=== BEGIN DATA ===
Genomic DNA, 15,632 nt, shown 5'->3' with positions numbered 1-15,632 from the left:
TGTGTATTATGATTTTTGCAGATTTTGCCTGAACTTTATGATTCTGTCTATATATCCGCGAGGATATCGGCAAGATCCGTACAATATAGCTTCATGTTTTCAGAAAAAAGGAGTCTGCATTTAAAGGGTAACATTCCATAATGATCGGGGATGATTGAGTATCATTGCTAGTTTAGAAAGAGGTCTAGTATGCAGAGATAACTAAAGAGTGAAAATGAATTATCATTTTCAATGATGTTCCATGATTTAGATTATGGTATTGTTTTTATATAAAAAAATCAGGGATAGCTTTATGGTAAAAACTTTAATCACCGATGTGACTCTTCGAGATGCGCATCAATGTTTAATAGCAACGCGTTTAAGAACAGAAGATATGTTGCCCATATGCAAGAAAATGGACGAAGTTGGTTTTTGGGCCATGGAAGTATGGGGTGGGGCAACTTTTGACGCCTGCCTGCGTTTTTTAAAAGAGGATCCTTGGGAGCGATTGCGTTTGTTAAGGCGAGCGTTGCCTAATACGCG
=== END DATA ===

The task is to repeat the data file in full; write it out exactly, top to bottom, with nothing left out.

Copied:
Genomic DNA, 15,632 nt, shown 5'->3' with positions numbered 1-15,632 from the left:
TGTGTATTATGATTTTTGCAGATTTTGCCTGAACTTTATGATTCTGTCTATATATCCGCGAGGATATCGGCAAGATCCGTACAATATAGCTTCATGTTTTCAGAAAAAAGGAGTCTGCATTTAAAGGGTAACATTCCATAATGATCGGGGATGATTGAGTATCATTGCTAGTTTAGAAAGAGGTCTAGTATGCAGAGATAACTAAAGAGTGAAAATGAATTATCATTTTCAATGATGTTCCATGATTTAGATTATGGTATTGTTTTTATATAAAAAAATCAGGGATAGCTTTATGGTAAAAACTTTAATCACCGATGTGACTCTTCGAGATGCGCATCAATGTTTAATAGCAACGCGTTTAAGAACAGAAGATATGTTGCCCATATGCAAGAAAATGGACGAAGTTGGTTTTTGGGCCATGGAAGTATGGGGTGGGGCAACTTTTGACGCCTGCCTGCGTTTTTTAAAAGAGGATCCTTGGGAGCGATTGCGTTTGTTAAGGCGAGCGTTGCCTAATACGCG